Siroccopteryx
Temporal range: 105 Ma
Lower Cretaceous
Possible "Siroccopteryx" tooth
Possible Siroccopteryx tooth
Scientific classification
Kingdom: Animalia
Phylum: Chordata
Order: Pterosauria
Suborder: Pterodactyloidea
Family: Ornithocheiridae
Subfamily: Coloborhynchinae (?)
Genus: Siroccopteryx
Mader & Kellner, 1999
Type species
Siroccopteryx moroccensis
Mader & Kellner, 1999
Synonyms
  • Coloborhynchus moroccensis (Mader & Kellner, 1999)

Siroccopteryx is an extinct genus of pterodactyloid pterosaur, known from the middle Cretaceous (between the Albian and Cenomanian stages, about 105 million years ago) sediments in Morocco. Some researchers, such as David M. Unwin, consider the genus a junior synonym of Coloborhynchus.

Description

The genus was named and described in 1999 by Bryn Mader and Alexander Kellner. The name Siroccopteryx means "wing of the Sirocco", referring to the warm wind that originates in the North Africa and then goes through the Mediterranean, and the Greek word pteryx, a standard suffix for pterosaur genera that means "wing". The epithet of the type species S. moroccensis refers to its country of origin.[1][2]

This pterosaur is known only from the front part of the jaw with teeth. The holotype fossil, LINHM 016 (Long Island Natural History Museum), was found near Ksar es Souk, in the province of Errachidia in the region of Meknes-Tafilalet at 30.4 ° N, 4.9 ° longitude (17.6 ° N, 4.2 ° W longitude) in Beg'aa, west of Hamada du Guiren in southeastern Morocco, in a layer of red sandstone, a fine-grained alluvium from the Albian-Cenomanian.[3] It consists of front teeth and a snout that's not compressed. The muzzle was long and narrow, with a large elongated terminal part, along with some sort of shaped crest anterior keel higher than that of Anhanguera but not as high as that of Coloborhynchus or Tropeognathus. The teeth were sharp but short and more robust than in Anhanguera. The bone is rough and leathery, with strange marks of wrinkles and depressions, this may be a consequence of the conditions of preservation, but the descriptors suggest that indicate a disease, possibly caused by dental abscesses.[1] According to André Veldmeijer, is probably that this damage was post-mortem and indicate the presence of a horn cover in the ridge.

The wingspan of this large pterosaur should be four to five meters. It is likely that this animal was a specialized glider, and ventured into the sea off the coast of Africa, to capture fishes and other prey that swim near the surface.

Phylogeny

The descriptors of Siroccopteryx placed this genus in the family Anhangueridae sensu Kellner. David Unwin suggested in 2001 that it was a species of Coloborhynchus, and thus a member of the Ornithocheiridae.[4][5] This has been controversial. In the same year, Michael Fastnacht suggested it was closer to Anhanguera. Kellner and Rodrigues (2009) considered Siroccopteryx a distinct genus, and suggested that it formed a clade with Coloborhynchus clavirostris and Uktenadactylus.[6]

The cladogram below is a topology recovered by Pêgas et al. (2019). In the analyses, they assigned Siroccopteryx to the Anhangueridae instead of the Ornithocheiridae, which is the concept that is used by Brazilian colleagues.[7]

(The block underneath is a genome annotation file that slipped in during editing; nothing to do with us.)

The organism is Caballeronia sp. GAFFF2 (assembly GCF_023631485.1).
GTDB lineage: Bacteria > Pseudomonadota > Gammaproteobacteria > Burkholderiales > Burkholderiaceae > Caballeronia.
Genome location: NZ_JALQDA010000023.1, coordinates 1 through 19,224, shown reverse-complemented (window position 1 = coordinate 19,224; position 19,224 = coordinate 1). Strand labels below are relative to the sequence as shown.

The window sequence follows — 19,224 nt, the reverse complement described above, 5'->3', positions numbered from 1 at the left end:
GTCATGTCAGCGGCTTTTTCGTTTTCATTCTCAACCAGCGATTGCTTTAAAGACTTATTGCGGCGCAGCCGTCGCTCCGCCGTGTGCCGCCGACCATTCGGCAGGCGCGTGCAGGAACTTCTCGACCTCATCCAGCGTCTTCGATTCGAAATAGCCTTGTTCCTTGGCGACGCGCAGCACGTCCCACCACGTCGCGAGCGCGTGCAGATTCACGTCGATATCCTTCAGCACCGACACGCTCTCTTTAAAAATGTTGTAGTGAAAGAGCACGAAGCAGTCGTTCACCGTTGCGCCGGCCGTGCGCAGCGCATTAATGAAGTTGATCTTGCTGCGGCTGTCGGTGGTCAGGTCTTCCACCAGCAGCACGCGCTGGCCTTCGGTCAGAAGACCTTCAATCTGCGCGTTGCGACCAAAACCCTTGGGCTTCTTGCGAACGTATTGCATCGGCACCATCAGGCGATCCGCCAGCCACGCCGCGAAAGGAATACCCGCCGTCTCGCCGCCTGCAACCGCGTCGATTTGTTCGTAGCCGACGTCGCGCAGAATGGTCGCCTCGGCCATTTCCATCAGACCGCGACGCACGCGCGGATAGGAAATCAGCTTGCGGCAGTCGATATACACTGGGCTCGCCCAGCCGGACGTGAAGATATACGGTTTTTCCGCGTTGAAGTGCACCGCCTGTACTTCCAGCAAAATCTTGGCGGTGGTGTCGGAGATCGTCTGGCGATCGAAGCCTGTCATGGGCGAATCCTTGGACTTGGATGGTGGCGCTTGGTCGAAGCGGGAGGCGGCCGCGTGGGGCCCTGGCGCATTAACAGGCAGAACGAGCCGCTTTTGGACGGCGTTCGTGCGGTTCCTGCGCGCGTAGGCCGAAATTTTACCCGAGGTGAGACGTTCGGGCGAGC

Ornithocheirae

Ornithocheirus

Targaryendraconia
Targaryendraconidae

Aussiedraco

Barbosania

Targaryendraco

Cimoliopteridae

Aetodactylus

Camposipterus

Cimoliopterus

Anhangueria
Hamipteridae

Hamipterus

Iberodactylus

Anhangueridae

Tropeognathus

Coloborhynchinae

Coloborhynchus

Siroccopteryx

Uktenadactylus

Anhanguerinae

Caulkicephalus

Guidraco

Ludodactylus

Anhanguera

Liaoningopterus

Cearadactylus

Maaradactylus

See also

References

  1. ^ a b Mader, BJ & Kellner, Alexander W. A. (1999). "A new pterosaur from the Cretaceous of Morocco". Boletim do Museu Nacional, Nova Série, Geologia. 45: 1–11.CS1 maint: uses authors parameter (link)
  2. ^ Ibrahim, Nizar; Unwin, David M.; Martill, David M.; Baidder, Lahssen; Zouhri, Samir (2010-05-26). "A New Pterosaur (Pterodactyloidea: Azhdarchidae) from the Upper Cretaceous of Morocco". PLoS ONE. 5 (5). doi:10.1371/journal.pone.0010875. ISSN 1932-6203. PMC 2877115. PMID 20520782.
  3. ^ Mader, B. J. and Alexander W. A. Kellner (1997). "First occurrence of Anhangueridae (Pterosauria, Pterodactyloidea) in Africa". Journal of Vertebrate Paleontology. 17 (Suppl. 3): 1–93. doi:10.1080/02724634.1997.10011028.CS1 maint: uses authors parameter (link)
  4. ^ Unwin, David M. (2001). "An overview of the pterosaur assemblage from the Cambridge Greensand (Cretaceous) of eastern England". Fossil Record. 4: 189–221. doi:10.1002/mmng.20010040112.
  5. ^ Frey, Eberhard; Martill, David M.; Buchy, Marie-Céline (2003). "A new crested ornithocheirid from the Lower Cretaceous of northeastern Brazil and the unusual death of an unusual pterosaur". In Eric Buffetaut and Mazin Jean-Michel (eds.). Evolution and Palaeobiology of Pterosaurs. London: The Geological Society. pp. 55–63. ISBN 978-1-86239-143-7.CS1 maint: uses editors parameter (link)
  6. ^ Rodrigues, Taissa & Alexander W. A. Kellner (2009). "Review of the pterosaur pterodactyloid Coloborhynchus". Zitteliana B. 28: 219–228.CS1 maint: uses authors parameter (link)
  7. ^ Rodrigo V. Pêgas, Borja Holgado & Maria Eduarda C. Leal (2019) On Targaryendraco wiedenrothi gen. nov. (Pterodactyloidea, Pteranodontoidea, Lanceodontia) and recognition of a new cosmopolitan lineage of Cretaceous toothed pterodactyloids, Historical Biology, doi:10.1080/08912963.2019.1690482